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Talk Social: 21st December 2021 – Our five social media predictions for 2022

Rather than looking back at the last seven days, for the last Talk Social of 2021, we wanted to look forward to next year. So here are our top five predictions for the world of social media in 2022, and what they mean for brands.


Enter the Metaverse

Sounding at times like something pulled from the pages of a science fiction novel, the Metaverse is being heralded by Mark Zuckerberg and Meta (formerly Facebook) as the successor to the mobile internet. And with its development comes new opportunities for enterprising brands.

The Metaverse promises to be a fully immersive environment in which users leverage virtual reality, cryptocurrency, live-streaming, and a host of other technologies to navigate a digital world that could one day become as important to daily life as the real world.

It is still very early days for the project, but we know Meta is investing 10 billion dollars to bring the metaverse to life and has estimated that fully realising the idea will take 10 to 15 years.

In the coming year, we can expect to learn more details about how the Metaverse will work and how Meta is strengthening its AR and VR credentials with new upgrades and products. Forward-thinking brands will be paying close attention to every update from Meta as they look to include the Metaverse into their marketing strategies and leverage its power to connect with consumers like never before.

More here.


Lights, camera, shopping!

Over the past few months YouTube, TikTok, Twitter, Facebook, Instagram and Pinterest have all made their first forays into the world of live-stream shopping. Each has unveiled its own service allowing users to tune into a live broadcast and purchase products directly from a live video feed.

It’s little surprise to see these platforms leaning into the live-shopping trend when you see how much traction the concept has gained in China. According to recent reports, China’s live-commerce space is on track to become a £320 billion market by the end of 2022.

And it’s easy to see why – it’s immediate, it’s engaging, and it can spark impulse buying behaviour while also helping to boost brand awareness and connection. With the new technical capabilities present on all the major platforms, it has the ability to become a key part of the eCommerce landscape in the UK as well.

More here.


Long time coming

It’s clear that 2021 was the year of short-form video content. The explosion of TikTok, and the introduction of copycat features, such as Instagram Reels, YouTube Shorts and Snapchat Spotlights, have all focussed on bringing users short 15-second posts. However, there is a gradual shift to longer-form content happening across platforms.

TikTok has expanded to three minutes in length while Reels went to 60 seconds. These changes could prove the beginning of a pendulum swing back towards longer-form content. This could present an opportunity for brands, as longer videos mean more placement opportunities to feature their advertisements within trending videos.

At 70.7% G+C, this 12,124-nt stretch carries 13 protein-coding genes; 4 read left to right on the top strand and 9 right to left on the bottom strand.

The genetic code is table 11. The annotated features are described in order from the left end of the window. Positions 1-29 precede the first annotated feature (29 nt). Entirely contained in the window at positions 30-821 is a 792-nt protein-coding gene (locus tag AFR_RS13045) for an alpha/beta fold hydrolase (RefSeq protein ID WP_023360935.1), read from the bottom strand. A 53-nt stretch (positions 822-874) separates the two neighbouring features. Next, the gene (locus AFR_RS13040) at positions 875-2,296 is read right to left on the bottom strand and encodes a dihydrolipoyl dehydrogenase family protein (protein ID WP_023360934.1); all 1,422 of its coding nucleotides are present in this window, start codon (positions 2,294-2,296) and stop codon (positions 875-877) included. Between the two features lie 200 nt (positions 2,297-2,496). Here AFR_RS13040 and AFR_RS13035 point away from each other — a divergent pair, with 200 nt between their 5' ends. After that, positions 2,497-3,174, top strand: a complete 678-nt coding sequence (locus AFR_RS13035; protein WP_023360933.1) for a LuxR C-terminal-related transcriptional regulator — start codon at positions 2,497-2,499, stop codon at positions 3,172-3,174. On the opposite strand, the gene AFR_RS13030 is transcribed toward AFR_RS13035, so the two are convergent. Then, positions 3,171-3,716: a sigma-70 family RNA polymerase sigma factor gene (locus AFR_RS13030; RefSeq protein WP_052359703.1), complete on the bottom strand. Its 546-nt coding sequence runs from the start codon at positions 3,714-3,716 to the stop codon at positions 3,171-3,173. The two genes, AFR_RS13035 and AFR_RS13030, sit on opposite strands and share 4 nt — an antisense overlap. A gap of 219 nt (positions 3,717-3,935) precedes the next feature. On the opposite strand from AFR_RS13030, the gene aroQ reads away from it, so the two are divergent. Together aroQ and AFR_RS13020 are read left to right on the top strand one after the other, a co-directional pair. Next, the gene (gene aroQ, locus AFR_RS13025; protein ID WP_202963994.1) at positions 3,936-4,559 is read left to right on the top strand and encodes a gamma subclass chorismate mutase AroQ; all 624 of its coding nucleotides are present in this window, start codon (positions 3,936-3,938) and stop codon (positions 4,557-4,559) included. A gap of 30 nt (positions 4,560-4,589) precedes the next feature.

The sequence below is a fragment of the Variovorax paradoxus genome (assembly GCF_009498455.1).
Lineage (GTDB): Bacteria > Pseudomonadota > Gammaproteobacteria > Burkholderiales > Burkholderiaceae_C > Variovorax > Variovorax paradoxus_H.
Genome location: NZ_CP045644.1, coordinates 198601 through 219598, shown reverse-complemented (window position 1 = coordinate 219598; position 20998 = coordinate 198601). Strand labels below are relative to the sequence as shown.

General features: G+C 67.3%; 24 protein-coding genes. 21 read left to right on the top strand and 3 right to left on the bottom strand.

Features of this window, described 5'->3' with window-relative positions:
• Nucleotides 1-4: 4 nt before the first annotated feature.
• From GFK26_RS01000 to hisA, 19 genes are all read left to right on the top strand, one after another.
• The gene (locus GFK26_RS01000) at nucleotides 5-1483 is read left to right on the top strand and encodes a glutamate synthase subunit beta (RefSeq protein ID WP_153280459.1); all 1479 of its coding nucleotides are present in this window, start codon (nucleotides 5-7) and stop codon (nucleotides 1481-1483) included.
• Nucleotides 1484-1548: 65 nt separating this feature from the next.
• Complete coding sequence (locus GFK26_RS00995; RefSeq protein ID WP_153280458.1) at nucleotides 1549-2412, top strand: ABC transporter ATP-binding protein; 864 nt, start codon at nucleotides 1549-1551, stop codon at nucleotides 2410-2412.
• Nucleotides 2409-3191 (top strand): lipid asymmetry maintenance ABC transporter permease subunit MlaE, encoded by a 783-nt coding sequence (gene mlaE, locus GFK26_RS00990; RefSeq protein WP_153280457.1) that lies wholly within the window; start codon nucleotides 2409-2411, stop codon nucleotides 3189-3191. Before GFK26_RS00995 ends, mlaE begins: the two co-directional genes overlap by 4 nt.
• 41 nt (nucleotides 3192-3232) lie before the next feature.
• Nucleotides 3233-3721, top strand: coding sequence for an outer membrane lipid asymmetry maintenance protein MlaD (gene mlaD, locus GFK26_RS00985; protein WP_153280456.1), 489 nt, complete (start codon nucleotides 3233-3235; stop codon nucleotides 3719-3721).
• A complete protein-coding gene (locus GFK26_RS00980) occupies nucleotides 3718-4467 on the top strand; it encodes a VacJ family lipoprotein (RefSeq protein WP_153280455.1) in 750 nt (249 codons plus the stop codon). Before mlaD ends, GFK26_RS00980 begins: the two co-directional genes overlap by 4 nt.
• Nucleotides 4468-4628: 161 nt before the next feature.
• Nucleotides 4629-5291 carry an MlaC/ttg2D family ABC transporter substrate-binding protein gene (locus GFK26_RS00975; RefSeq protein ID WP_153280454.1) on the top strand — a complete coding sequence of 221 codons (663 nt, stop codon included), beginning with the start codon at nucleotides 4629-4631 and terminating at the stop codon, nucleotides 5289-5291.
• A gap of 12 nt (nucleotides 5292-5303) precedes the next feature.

TikTok hasn’t said how longer clips might affect its recommendation algorithm, but it’s worth considering the possible parallels to YouTube. As the platform grew, YouTube biassed its algorithm toward viewer retention, which meant longer and longer videos became more prevalent. TikTok may not take the same approach, but if it turns out that longer videos equal longer TikTok usage, we might see less of the app’s short and snappy viral clips.

More here.


Who influences the influencers?

2021 has seen a proliferation of tools designed to support influencers maximise their reach and engagement, as well as earn revenue from their output. This will lead to new opportunities for influencer partnerships in 2022.

In the last month, Facebook launched a suite of live-stream features for influencers, including featured links, live-stream polls and guest chats. While earlier in the year, Twitter rolled out its Tip Jar feature that lets users send and receive money within the app.

The social media company’s impetus behind these new features is undoubtedly to win audiences to their platform by first attracting the top influencers. However, with these developments come new opportunities for brands. 

Marketers will need to ensure they keep a close eye on the evolution of influencer marketing so that they can jump on the trends that serve their strategic goals before the competition does. 

More here.


The space race

This year saw the meteoric rise of audio spaces app, Clubhouse, and Twitter following suit soon after with the launch of its copycat service, Twitter Spaces. This new form of content is set to become an important part of brand marketing in 2022.

Unlike radio or podcasts, live audio rooms offer the intimacy and authenticity of hearing thought leaders having real, unscripted discussions on a variety of topics. This offers brands a way to directly connect with their potential customers.

Although this medium is somewhat uncharted territory, its undeniable popularity means brands who get in early have the potential to become market leaders in an emerging space.

More here.



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